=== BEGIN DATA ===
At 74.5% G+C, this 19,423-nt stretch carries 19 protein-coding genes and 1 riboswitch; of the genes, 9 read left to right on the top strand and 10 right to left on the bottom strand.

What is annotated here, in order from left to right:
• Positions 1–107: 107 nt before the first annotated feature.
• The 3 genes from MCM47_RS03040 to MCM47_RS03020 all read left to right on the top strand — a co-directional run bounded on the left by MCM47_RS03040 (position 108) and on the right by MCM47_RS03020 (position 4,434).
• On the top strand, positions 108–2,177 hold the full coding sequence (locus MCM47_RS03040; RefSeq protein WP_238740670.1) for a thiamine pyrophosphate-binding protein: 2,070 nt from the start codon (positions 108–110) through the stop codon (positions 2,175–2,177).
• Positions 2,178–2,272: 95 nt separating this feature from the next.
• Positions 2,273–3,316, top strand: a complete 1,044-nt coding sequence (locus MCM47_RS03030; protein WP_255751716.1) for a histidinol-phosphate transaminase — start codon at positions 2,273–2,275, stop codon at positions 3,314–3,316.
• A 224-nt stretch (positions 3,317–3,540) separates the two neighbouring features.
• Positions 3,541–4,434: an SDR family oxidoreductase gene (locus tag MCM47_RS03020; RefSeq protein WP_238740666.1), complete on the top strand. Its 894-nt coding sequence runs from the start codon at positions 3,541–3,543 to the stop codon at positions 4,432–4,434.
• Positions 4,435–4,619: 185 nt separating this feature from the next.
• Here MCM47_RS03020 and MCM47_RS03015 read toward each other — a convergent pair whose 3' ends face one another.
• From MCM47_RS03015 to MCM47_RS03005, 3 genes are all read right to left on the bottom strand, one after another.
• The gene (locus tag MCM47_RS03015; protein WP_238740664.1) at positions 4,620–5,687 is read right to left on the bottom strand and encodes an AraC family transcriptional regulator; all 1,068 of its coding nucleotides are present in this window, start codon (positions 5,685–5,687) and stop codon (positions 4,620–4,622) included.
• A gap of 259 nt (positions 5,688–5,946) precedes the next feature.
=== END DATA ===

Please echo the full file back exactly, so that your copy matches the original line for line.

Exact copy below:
At 74.5% G+C, this 19,423-nt stretch carries 19 protein-coding genes and 1 riboswitch; of the genes, 9 read left to right on the top strand and 10 right to left on the bottom strand.

What is annotated here, in order from left to right:
• Positions 1–107: 107 nt before the first annotated feature.
• The 3 genes from MCM47_RS03040 to MCM47_RS03020 all read left to right on the top strand — a co-directional run bounded on the left by MCM47_RS03040 (position 108) and on the right by MCM47_RS03020 (position 4,434).
• On the top strand, positions 108–2,177 hold the full coding sequence (locus MCM47_RS03040; RefSeq protein WP_238740670.1) for a thiamine pyrophosphate-binding protein: 2,070 nt from the start codon (positions 108–110) through the stop codon (positions 2,175–2,177).
• Positions 2,178–2,272: 95 nt separating this feature from the next.
• Positions 2,273–3,316, top strand: a complete 1,044-nt coding sequence (locus MCM47_RS03030; protein WP_255751716.1) for a histidinol-phosphate transaminase — start codon at positions 2,273–2,275, stop codon at positions 3,314–3,316.
• A 224-nt stretch (positions 3,317–3,540) separates the two neighbouring features.
• Positions 3,541–4,434: an SDR family oxidoreductase gene (locus tag MCM47_RS03020; RefSeq protein WP_238740666.1), complete on the top strand. Its 894-nt coding sequence runs from the start codon at positions 3,541–3,543 to the stop codon at positions 4,432–4,434.
• Positions 4,435–4,619: 185 nt separating this feature from the next.
• Here MCM47_RS03020 and MCM47_RS03015 read toward each other — a convergent pair whose 3' ends face one another.
• From MCM47_RS03015 to MCM47_RS03005, 3 genes are all read right to left on the bottom strand, one after another.
• The gene (locus tag MCM47_RS03015; protein WP_238740664.1) at positions 4,620–5,687 is read right to left on the bottom strand and encodes an AraC family transcriptional regulator; all 1,068 of its coding nucleotides are present in this window, start codon (positions 5,685–5,687) and stop codon (positions 4,620–4,622) included.
• A gap of 259 nt (positions 5,688–5,946) precedes the next feature.